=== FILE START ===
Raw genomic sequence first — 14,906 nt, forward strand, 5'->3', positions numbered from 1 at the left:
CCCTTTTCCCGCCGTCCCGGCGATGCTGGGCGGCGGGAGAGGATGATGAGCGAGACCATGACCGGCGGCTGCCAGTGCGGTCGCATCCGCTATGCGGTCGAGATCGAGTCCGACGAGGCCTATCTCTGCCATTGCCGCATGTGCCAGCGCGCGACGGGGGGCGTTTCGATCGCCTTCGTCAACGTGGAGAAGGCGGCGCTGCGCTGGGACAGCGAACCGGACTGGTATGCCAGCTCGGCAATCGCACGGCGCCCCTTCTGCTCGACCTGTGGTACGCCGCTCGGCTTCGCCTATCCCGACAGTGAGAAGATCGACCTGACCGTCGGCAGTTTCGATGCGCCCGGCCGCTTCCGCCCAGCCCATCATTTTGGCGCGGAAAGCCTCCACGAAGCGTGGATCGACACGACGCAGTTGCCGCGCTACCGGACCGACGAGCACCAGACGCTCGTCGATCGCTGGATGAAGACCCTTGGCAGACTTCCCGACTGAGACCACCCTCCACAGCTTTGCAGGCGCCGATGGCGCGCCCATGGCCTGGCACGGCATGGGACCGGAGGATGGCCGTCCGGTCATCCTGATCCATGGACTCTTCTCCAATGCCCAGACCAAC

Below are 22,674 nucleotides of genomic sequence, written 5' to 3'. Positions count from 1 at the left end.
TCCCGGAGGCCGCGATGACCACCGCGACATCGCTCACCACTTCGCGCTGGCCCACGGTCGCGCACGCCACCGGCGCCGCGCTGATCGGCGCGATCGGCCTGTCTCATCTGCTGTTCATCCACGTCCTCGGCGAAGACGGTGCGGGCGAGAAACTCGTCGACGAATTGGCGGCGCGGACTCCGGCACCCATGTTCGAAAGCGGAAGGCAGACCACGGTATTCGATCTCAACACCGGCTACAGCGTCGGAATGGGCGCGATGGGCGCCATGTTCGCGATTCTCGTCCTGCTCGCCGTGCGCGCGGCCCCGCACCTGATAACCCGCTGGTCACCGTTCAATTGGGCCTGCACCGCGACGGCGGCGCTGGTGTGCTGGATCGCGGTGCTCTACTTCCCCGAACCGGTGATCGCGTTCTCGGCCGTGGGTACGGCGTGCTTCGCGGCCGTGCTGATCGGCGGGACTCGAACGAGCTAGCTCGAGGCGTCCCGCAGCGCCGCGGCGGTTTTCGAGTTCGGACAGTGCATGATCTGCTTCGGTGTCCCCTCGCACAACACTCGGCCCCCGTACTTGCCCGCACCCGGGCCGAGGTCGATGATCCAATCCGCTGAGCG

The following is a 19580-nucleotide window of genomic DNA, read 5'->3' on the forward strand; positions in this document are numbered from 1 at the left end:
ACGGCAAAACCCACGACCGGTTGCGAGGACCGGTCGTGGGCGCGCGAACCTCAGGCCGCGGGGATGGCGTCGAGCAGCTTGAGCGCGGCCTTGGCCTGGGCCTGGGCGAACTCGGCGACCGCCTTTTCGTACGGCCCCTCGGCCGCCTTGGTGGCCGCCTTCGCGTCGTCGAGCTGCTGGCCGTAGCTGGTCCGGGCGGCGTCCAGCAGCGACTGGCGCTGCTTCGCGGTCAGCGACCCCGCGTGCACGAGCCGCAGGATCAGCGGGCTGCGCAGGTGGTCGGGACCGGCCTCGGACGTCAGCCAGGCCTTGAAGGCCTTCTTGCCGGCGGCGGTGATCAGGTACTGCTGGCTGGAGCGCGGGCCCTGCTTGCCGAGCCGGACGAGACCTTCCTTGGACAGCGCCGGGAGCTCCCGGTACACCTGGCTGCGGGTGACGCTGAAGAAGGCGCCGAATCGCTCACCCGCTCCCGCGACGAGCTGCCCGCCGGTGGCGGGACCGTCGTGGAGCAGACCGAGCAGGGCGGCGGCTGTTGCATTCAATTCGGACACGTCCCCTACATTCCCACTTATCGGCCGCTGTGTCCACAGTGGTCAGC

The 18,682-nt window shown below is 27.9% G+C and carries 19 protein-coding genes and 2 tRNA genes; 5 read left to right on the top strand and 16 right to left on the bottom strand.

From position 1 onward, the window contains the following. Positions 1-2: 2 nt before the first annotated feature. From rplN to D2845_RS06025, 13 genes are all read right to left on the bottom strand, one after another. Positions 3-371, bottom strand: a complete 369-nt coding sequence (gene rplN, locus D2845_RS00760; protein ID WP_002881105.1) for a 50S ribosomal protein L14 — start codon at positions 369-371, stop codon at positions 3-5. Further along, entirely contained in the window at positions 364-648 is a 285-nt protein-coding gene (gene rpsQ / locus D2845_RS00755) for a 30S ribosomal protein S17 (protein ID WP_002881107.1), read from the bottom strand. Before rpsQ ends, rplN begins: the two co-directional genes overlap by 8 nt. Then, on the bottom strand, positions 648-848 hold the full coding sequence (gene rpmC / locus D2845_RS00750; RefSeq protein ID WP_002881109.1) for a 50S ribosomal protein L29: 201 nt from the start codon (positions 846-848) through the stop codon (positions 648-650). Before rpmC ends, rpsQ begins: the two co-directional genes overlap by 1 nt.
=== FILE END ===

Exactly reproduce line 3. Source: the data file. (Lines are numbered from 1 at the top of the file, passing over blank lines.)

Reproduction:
Below are 22,674 nucleotides of genomic sequence, written 5' to 3'. Positions count from 1 at the left end.